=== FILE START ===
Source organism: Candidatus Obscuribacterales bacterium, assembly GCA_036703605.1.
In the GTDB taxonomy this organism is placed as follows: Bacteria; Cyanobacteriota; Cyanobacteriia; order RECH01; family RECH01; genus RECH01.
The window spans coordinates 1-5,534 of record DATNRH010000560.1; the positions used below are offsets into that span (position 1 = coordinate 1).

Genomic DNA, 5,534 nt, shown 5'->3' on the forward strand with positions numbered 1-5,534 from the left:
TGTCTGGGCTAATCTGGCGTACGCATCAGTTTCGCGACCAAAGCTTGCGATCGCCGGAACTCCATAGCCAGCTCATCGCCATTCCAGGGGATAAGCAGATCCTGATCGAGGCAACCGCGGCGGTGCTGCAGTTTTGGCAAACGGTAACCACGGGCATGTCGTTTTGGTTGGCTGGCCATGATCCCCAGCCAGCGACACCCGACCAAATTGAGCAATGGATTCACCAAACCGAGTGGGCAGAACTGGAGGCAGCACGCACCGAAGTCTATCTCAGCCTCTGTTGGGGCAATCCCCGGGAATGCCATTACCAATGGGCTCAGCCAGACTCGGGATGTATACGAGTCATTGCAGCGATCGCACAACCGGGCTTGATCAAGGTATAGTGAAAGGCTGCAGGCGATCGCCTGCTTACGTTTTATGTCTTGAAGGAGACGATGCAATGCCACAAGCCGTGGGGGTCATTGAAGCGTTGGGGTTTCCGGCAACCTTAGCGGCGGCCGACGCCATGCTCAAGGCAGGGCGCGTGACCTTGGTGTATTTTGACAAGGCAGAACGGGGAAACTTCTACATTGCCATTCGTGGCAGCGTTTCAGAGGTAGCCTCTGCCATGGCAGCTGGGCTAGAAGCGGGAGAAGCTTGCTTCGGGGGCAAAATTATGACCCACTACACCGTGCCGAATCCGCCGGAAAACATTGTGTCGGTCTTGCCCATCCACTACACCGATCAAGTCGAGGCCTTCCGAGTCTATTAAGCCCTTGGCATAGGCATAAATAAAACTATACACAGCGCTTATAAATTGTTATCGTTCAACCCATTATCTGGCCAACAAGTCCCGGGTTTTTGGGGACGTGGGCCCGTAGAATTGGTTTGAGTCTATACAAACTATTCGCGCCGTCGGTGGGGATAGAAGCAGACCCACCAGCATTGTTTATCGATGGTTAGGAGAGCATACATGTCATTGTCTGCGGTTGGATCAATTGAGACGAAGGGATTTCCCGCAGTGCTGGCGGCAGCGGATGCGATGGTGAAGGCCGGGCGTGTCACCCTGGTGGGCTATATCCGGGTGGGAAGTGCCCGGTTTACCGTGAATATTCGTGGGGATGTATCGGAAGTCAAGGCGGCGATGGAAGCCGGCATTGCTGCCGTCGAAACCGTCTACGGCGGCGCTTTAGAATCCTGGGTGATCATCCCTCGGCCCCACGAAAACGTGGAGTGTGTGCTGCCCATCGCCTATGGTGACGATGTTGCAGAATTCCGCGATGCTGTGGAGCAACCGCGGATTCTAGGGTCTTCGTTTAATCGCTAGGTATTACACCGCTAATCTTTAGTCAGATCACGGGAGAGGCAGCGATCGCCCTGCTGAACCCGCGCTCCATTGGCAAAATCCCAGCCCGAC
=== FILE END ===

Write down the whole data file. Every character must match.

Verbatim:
Source organism: Candidatus Obscuribacterales bacterium, assembly GCA_036703605.1.
In the GTDB taxonomy this organism is placed as follows: Bacteria; Cyanobacteriota; Cyanobacteriia; order RECH01; family RECH01; genus RECH01.
The window spans coordinates 1-5,534 of record DATNRH010000560.1; the positions used below are offsets into that span (position 1 = coordinate 1).

Genomic DNA, 5,534 nt, shown 5'->3' on the forward strand with positions numbered 1-5,534 from the left:
TGTCTGGGCTAATCTGGCGTACGCATCAGTTTCGCGACCAAAGCTTGCGATCGCCGGAACTCCATAGCCAGCTCATCGCCATTCCAGGGGATAAGCAGATCCTGATCGAGGCAACCGCGGCGGTGCTGCAGTTTTGGCAAACGGTAACCACGGGCATGTCGTTTTGGTTGGCTGGCCATGATCCCCAGCCAGCGACACCCGACCAAATTGAGCAATGGATTCACCAAACCGAGTGGGCAGAACTGGAGGCAGCACGCACCGAAGTCTATCTCAGCCTCTGTTGGGGCAATCCCCGGGAATGCCATTACCAATGGGCTCAGCCAGACTCGGGATGTATACGAGTCATTGCAGCGATCGCACAACCGGGCTTGATCAAGGTATAGTGAAAGGCTGCAGGCGATCGCCTGCTTACGTTTTATGTCTTGAAGGAGACGATGCAATGCCACAAGCCGTGGGGGTCATTGAAGCGTTGGGGTTTCCGGCAACCTTAGCGGCGGCCGACGCCATGCTCAAGGCAGGGCGCGTGACCTTGGTGTATTTTGACAAGGCAGAACGGGGAAACTTCTACATTGCCATTCGTGGCAGCGTTTCAGAGGTAGCCTCTGCCATGGCAGCTGGGCTAGAAGCGGGAGAAGCTTGCTTCGGGGGCAAAATTATGACCCACTACACCGTGCCGAATCCGCCGGAAAACATTGTGTCGGTCTTGCCCATCCACTACACCGATCAAGTCGAGGCCTTCCGAGTCTATTAAGCCCTTGGCATAGGCATAAATAAAACTATACACAGCGCTTATAAATTGTTATCGTTCAACCCATTATCTGGCCAACAAGTCCCGGGTTTTTGGGGACGTGGGCCCGTAGAATTGGTTTGAGTCTATACAAACTATTCGCGCCGTCGGTGGGGATAGAAGCAGACCCACCAGCATTGTTTATCGATGGTTAGGAGAGCATACATGTCATTGTCTGCGGTTGGATCAATTGAGACGAAGGGATTTCCCGCAGTGCTGGCGGCAGCGGATGCGATGGTGAAGGCCGGGCGTGTCACCCTGGTGGGCTATATCCGGGTGGGAAGTGCCCGGTTTACCGTGAATATTCGTGGGGATGTATCGGAAGTCAAGGCGGCGATGGAAGCCGGCATTGCTGCCGTCGAAACCGTCTACGGCGGCGCTTTAGAATCCTGGGTGATCATCCCTCGGCCCCACGAAAACGTGGAGTGTGTGCTGCCCATCGCCTATGGTGACGATGTTGCAGAATTCCGCGATGCTGTGGAGCAACCGCGGATTCTAGGGTCTTCGTTTAATCGCTAGGTATTACACCGCTAATCTTTAGTCAGATCACGGGAGAGGCAGCGATCGCCCTGCTGAACCCGCGCTCCATTGGCAAAATCCCAGCCCGAC